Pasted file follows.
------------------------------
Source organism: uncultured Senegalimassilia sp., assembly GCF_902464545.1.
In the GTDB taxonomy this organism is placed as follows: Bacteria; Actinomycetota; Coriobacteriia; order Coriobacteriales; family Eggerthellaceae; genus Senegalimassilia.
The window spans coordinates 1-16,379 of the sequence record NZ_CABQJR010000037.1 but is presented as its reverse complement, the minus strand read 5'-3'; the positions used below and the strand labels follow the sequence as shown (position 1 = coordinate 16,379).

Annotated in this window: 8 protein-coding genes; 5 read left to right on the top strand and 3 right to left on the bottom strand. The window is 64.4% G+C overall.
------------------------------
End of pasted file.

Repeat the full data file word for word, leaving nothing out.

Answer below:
Source organism: uncultured Senegalimassilia sp., assembly GCF_902464545.1.
In the GTDB taxonomy this organism is placed as follows: Bacteria; Actinomycetota; Coriobacteriia; order Coriobacteriales; family Eggerthellaceae; genus Senegalimassilia.
The window spans coordinates 1-16,379 of the sequence record NZ_CABQJR010000037.1 but is presented as its reverse complement, the minus strand read 5'-3'; the positions used below and the strand labels follow the sequence as shown (position 1 = coordinate 16,379).

Annotated in this window: 8 protein-coding genes; 5 read left to right on the top strand and 3 right to left on the bottom strand. The window is 64.4% G+C overall.